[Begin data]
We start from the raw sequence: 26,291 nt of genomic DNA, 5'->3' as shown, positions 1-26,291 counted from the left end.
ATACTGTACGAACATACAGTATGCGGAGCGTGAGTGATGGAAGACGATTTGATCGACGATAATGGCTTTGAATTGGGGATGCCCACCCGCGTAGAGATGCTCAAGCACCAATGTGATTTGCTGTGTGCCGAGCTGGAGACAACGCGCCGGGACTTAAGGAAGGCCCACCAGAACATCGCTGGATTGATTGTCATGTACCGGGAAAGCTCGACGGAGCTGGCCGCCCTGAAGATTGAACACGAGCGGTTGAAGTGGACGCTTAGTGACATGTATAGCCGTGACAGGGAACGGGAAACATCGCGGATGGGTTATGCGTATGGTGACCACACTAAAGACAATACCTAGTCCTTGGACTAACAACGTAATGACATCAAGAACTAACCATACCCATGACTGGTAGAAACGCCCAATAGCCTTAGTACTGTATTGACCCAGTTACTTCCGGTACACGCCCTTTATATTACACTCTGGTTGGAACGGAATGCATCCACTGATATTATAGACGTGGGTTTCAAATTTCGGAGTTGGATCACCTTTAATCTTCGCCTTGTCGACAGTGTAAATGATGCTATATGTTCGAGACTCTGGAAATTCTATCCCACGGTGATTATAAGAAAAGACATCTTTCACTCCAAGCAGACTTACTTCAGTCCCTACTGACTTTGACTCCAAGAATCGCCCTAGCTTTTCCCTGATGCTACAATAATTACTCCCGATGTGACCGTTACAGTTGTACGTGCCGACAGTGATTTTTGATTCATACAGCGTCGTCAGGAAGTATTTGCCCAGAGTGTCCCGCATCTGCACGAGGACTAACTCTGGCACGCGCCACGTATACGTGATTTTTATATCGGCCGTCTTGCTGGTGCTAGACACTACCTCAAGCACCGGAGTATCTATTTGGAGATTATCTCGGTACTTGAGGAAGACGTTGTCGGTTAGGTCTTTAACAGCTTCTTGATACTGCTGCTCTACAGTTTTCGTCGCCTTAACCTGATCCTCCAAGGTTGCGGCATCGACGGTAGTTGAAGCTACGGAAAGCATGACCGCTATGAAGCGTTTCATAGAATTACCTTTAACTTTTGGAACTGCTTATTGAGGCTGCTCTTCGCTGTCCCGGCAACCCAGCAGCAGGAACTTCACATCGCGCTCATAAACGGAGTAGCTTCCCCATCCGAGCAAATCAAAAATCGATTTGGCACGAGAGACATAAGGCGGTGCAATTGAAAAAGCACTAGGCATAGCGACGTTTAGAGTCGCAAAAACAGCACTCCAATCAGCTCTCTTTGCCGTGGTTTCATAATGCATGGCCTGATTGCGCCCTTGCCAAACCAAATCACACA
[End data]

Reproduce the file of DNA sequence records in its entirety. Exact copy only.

We start from the raw sequence: 26,291 nt of genomic DNA, 5'->3' as shown, positions 1-26,291 counted from the left end.
ATACTGTACGAACATACAGTATGCGGAGCGTGAGTGATGGAAGACGATTTGATCGACGATAATGGCTTTGAATTGGGGATGCCCACCCGCGTAGAGATGCTCAAGCACCAATGTGATTTGCTGTGTGCCGAGCTGGAGACAACGCGCCGGGACTTAAGGAAGGCCCACCAGAACATCGCTGGATTGATTGTCATGTACCGGGAAAGCTCGACGGAGCTGGCCGCCCTGAAGATTGAACACGAGCGGTTGAAGTGGACGCTTAGTGACATGTATAGCCGTGACAGGGAACGGGAAACATCGCGGATGGGTTATGCGTATGGTGACCACACTAAAGACAATACCTAGTCCTTGGACTAACAACGTAATGACATCAAGAACTAACCATACCCATGACTGGTAGAAACGCCCAATAGCCTTAGTACTGTATTGACCCAGTTACTTCCGGTACACGCCCTTTATATTACACTCTGGTTGGAACGGAATGCATCCACTGATATTATAGACGTGGGTTTCAAATTTCGGAGTTGGATCACCTTTAATCTTCGCCTTGTCGACAGTGTAAATGATGCTATATGTTCGAGACTCTGGAAATTCTATCCCACGGTGATTATAAGAAAAGACATCTTTCACTCCAAGCAGACTTACTTCAGTCCCTACTGACTTTGACTCCAAGAATCGCCCTAGCTTTTCCCTGATGCTACAATAATTACTCCCGATGTGACCGTTACAGTTGTACGTGCCGACAGTGATTTTTGATTCATACAGCGTCGTCAGGAAGTATTTGCCCAGAGTGTCCCGCATCTGCACGAGGACTAACTCTGGCACGCGCCACGTATACGTGATTTTTATATCGGCCGTCTTGCTGGTGCTAGACACTACCTCAAGCACCGGAGTATCTATTTGGAGATTATCTCGGTACTTGAGGAAGACGTTGTCGGTTAGGTCTTTAACAGCTTCTTGATACTGCTGCTCTACAGTTTTCGTCGCCTTAACCTGATCCTCCAAGGTTGCGGCATCGACGGTAGTTGAAGCTACGGAAAGCATGACCGCTATGAAGCGTTTCATAGAATTACCTTTAACTTTTGGAACTGCTTATTGAGGCTGCTCTTCGCTGTCCCGGCAACCCAGCAGCAGGAACTTCACATCGCGCTCATAAACGGAGTAGCTTCCCCATCCGAGCAAATCAAAAATCGATTTGGCACGAGAGACATAAGGCGGTGCAATTGAAAAAGCACTAGGCATAGCGACGTTTAGAGTCGCAAAAACAGCACTCCAATCAGCTCTCTTTGCCGTGGTTTCATAATGCATGGCCTGATTGCGCCCTTGCCAAACCAAATCACACA